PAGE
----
Who, then, should read the past? Is literacy in history critical for every citizen? Can the argument be made that no generation can secure its future without first knowing its past? Does reading the past help develop the analytic skills, critical judgment, and empathy, needed in our modern, complex world—and if so, how best can these goals be pursued? Questions such as these arise from the conference theme for 2012 and wait to be answered.

The NCHE invites proposals for presentations and poster sessions on this conference theme, but we welcome as well proposals on any other topic of broad interest to teachers. All proposals will be evaluated on the basis of their intellectual content – that is, whether they are historically accurate and ask interesting questions appropriate to historical inquiry – as well as their ability to engage the audience and their overall contribution to the teaching of history.

Saturday, May 7, 2011

What is iCivics.com? A Vision of Justice Sandra Day O'Connor

New York Times: Failing Grades on Civics Exam Called a 'Crisis'

First, a hat tip to the Jack Miller Center for Teaching America's Founding Principles and History. Its web site features a link to a New York Times piece published on May 4 on the sad state of civics education:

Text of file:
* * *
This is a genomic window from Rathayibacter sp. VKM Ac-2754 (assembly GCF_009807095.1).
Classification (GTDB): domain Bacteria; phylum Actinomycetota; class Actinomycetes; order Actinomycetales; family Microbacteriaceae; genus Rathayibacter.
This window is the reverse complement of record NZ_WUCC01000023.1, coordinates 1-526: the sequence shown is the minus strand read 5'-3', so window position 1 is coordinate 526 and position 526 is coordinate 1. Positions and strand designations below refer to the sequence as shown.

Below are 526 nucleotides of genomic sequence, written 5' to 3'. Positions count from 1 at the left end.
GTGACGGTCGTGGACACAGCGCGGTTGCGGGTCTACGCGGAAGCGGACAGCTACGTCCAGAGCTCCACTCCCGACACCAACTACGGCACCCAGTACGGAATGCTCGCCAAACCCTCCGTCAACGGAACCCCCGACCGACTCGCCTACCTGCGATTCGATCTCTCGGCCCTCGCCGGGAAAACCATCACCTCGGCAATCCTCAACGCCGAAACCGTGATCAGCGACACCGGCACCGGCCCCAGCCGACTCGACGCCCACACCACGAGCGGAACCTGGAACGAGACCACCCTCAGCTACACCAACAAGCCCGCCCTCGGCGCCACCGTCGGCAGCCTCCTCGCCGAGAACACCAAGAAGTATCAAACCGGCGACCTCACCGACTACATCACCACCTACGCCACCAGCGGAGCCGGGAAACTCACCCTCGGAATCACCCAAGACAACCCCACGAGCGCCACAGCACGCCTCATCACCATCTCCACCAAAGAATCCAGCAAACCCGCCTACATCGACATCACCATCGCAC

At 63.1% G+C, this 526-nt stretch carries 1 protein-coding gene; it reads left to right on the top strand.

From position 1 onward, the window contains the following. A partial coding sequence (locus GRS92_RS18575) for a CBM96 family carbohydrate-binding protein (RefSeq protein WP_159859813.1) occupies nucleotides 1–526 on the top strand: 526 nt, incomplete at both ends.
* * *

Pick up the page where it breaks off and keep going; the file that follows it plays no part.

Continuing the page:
Fewer than half of American eighth graders knew the purpose of the Bill of Rights on the most recent national civics examination, and only one in 10 demonstrated acceptable knowledge of the checks and balances among the legislative, executive and judicial branches, according to test results released on Wednesday.

At the same time, three-quarters of high school seniors who took the test, the National Assessment of Educational Progress, were unable to demonstrate skills like identifying the effect of United States foreign policy on other nations or naming a power granted to Congress by the Constitution.

“Québec Dimensions: Historical, Geographic and Cultural Explorations”

You are invited you to participate in a upcoming Summer Institute for K-12 Professionals being held in Montréal and Québec City, June 26-July 1, 2011.